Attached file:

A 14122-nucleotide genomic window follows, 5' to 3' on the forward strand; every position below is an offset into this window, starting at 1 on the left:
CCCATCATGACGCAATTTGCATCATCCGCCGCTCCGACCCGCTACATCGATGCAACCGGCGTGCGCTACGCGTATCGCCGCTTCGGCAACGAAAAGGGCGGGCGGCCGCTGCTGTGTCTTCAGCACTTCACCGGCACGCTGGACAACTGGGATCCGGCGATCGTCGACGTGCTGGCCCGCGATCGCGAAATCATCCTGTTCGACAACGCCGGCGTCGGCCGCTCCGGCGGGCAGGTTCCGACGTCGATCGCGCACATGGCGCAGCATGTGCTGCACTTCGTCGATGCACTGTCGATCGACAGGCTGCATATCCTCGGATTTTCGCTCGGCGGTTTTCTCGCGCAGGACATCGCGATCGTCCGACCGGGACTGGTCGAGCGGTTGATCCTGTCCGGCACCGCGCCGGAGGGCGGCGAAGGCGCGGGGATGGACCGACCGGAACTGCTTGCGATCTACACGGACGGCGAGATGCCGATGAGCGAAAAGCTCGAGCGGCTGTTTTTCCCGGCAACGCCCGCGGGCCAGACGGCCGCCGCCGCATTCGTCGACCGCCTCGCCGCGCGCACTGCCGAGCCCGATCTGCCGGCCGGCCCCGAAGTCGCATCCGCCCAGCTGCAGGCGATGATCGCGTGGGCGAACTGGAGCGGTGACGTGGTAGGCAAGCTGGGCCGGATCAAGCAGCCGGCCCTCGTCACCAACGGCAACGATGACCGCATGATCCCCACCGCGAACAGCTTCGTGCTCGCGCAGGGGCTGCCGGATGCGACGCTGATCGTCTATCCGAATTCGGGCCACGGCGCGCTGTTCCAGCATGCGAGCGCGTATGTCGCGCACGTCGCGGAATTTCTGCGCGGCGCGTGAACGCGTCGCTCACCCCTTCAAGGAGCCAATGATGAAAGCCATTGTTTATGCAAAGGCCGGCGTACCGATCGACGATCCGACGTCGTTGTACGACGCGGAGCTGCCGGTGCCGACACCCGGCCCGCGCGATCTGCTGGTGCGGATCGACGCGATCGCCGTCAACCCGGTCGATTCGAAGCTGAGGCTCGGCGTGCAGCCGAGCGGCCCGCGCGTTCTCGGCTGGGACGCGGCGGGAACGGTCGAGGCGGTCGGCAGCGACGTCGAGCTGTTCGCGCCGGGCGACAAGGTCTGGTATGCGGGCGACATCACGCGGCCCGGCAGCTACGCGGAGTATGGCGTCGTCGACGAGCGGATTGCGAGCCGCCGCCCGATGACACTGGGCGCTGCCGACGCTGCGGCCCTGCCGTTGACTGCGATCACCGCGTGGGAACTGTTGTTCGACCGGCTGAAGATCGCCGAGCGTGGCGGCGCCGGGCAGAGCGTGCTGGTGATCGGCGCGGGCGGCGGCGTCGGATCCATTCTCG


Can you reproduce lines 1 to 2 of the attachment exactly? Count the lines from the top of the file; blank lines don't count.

A 14122-nucleotide genomic window follows, 5' to 3' on the forward strand; every position below is an offset into this window, starting at 1 on the left:
CCCATCATGACGCAATTTGCATCATCCGCCGCTCCGACCCGCTACATCGATGCAACCGGCGTGCGCTACGCGTATCGCCGCTTCGGCAACGAAAAGGGCGGGCGGCCGCTGCTGTGTCTTCAGCACTTCACCGGCACGCTGGACAACTGGGATCCGGCGATCGTCGACGTGCTGGCCCGCGATCGCGAAATCATCCTGTTCGACAACGCCGGCGTCGGCCGCTCCGGCGGGCAGGTTCCGACGTCGATCGCGCACATGGCGCAGCATGTGCTGCACTTCGTCGATGCACTGTCGATCGACAGGCTGCATATCCTCGGATTTTCGCTCGGCGGTTTTCTCGCGCAGGACATCGCGATCGTCCGACCGGGACTGGTCGAGCGGTTGATCCTGTCCGGCACCGCGCCGGAGGGCGGCGAAGGCGCGGGGATGGACCGACCGGAACTGCTTGCGATCTACACGGACGGCGAGATGCCGATGAGCGAAAAGCTCGAGCGGCTGTTTTTCCCGGCAACGCCCGCGGGCCAGACGGCCGCCGCCGCATTCGTCGACCGCCTCGCCGCGCGCACTGCCGAGCCCGATCTGCCGGCCGGCCCCGAAGTCGCATCCGCCCAGCTGCAGGCGATGATCGCGTGGGCGAACTGGAGCGGTGACGTGGTAGGCAAGCTGGGCCGGATCAAGCAGCCGGCCCTCGTCACCAACGGCAACGATGACCGCATGATCCCCACCGCGAACAGCTTCGTGCTCGCGCAGGGGCTGCCGGATGCGACGCTGATCGTCTATCCGAATTCGGGCCACGGCGCGCTGTTCCAGCATGCGAGCGCGTATGTCGCGCACGTCGCGGAATTTCTGCGCGGCGCGTGAACGCGTCGCTCACCCCTTCAAGGAGCCAATGATGAAAGCCATTGTTTATGCAAAGGCCGGCGTACCGATCGACGATCCGACGTCGTTGTACGACGCGGAGCTGCCGGTGCCGACACCCGGCCCGCGCGATCTGCTGGTGCGGATCGACGCGATCGCCGTCAACCCGGTCGATTCGAAGCTGAGGCTCGGCGTGCAGCCGAGCGGCCCGCGCGTTCTCGGCTGGGACGCGGCGGGAACGGTCGAGGCGGTCGGCAGCGACGTCGAGCTGTTCGCGCCGGGCGACAAGGTCTGGTATGCGGGCGACATCACGCGGCCCGGCAGCTACGCGGAGTATGGCGTCGTCGACGAGCGGATTGCGAGCCGCCGCCCGATGACACTGGGCGCTGCCGACGCTGCGGCCCTGCCGTTGACTGCGATCACCGCGTGGGAACTGTTGTTCGACCGGCTGAAGATCGCCGAGCGTGGCGGCGCCGGGCAGAGCGTGCTGGTGATCGGCGCGGGCGGCGGCGTCGGATCCATTCTCG